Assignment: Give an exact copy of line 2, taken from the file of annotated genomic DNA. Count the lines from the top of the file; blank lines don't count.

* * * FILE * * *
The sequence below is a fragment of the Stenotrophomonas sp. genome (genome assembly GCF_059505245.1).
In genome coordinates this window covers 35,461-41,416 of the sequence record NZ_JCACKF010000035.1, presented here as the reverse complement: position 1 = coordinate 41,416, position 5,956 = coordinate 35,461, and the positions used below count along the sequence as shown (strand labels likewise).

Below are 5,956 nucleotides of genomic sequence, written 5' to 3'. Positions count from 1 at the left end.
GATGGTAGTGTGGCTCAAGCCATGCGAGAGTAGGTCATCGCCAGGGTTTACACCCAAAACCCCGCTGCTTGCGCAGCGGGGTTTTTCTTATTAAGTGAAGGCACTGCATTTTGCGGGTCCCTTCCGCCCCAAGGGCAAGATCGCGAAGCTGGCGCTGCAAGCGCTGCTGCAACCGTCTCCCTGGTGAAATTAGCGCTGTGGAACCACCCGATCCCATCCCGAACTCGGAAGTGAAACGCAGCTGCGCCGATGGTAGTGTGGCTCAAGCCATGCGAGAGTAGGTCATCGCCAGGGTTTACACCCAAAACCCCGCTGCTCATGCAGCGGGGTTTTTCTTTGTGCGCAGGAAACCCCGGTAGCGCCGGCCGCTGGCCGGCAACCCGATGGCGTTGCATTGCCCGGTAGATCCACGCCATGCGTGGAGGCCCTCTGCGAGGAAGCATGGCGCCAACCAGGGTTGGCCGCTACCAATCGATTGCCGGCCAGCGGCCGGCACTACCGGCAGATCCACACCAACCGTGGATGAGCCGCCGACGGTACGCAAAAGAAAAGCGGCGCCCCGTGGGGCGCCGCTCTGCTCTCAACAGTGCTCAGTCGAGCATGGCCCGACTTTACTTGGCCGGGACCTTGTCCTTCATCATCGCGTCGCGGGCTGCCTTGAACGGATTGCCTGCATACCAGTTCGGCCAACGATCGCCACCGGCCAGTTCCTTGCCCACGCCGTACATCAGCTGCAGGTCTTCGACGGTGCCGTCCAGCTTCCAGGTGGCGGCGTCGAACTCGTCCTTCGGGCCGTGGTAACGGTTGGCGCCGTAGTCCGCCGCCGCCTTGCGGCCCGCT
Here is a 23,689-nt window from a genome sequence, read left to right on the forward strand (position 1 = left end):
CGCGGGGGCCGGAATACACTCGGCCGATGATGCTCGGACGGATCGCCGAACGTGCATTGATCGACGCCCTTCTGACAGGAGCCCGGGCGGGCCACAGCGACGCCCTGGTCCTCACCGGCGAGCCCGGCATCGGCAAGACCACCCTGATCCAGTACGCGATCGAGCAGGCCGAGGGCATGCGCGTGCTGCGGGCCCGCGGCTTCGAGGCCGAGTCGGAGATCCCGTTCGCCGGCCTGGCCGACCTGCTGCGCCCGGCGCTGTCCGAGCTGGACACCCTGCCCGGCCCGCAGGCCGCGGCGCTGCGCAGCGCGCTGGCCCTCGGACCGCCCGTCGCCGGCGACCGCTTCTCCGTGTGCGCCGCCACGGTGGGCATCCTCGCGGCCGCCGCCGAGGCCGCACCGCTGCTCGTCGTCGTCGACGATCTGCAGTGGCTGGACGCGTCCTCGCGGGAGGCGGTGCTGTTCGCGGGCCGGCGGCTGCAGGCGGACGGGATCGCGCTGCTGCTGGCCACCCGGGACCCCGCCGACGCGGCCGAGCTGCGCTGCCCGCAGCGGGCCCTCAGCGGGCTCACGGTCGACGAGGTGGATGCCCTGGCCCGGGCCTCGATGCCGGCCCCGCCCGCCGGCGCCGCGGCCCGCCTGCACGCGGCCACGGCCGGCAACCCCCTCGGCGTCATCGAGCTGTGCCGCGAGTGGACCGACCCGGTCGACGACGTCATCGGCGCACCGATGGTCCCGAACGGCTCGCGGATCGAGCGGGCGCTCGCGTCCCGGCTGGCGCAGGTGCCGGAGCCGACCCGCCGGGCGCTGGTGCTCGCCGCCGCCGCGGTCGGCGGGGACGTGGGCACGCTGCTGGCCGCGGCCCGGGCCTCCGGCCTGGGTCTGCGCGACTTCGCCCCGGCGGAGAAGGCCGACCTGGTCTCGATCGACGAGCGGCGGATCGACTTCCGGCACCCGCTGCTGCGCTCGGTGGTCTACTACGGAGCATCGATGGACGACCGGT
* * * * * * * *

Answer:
In genome coordinates this window covers 35,461-41,416 of the sequence record NZ_JCACKF010000035.1, presented here as the reverse complement: position 1 = coordinate 41,416, position 5,956 = coordinate 35,461, and the positions used below count along the sequence as shown (strand labels likewise).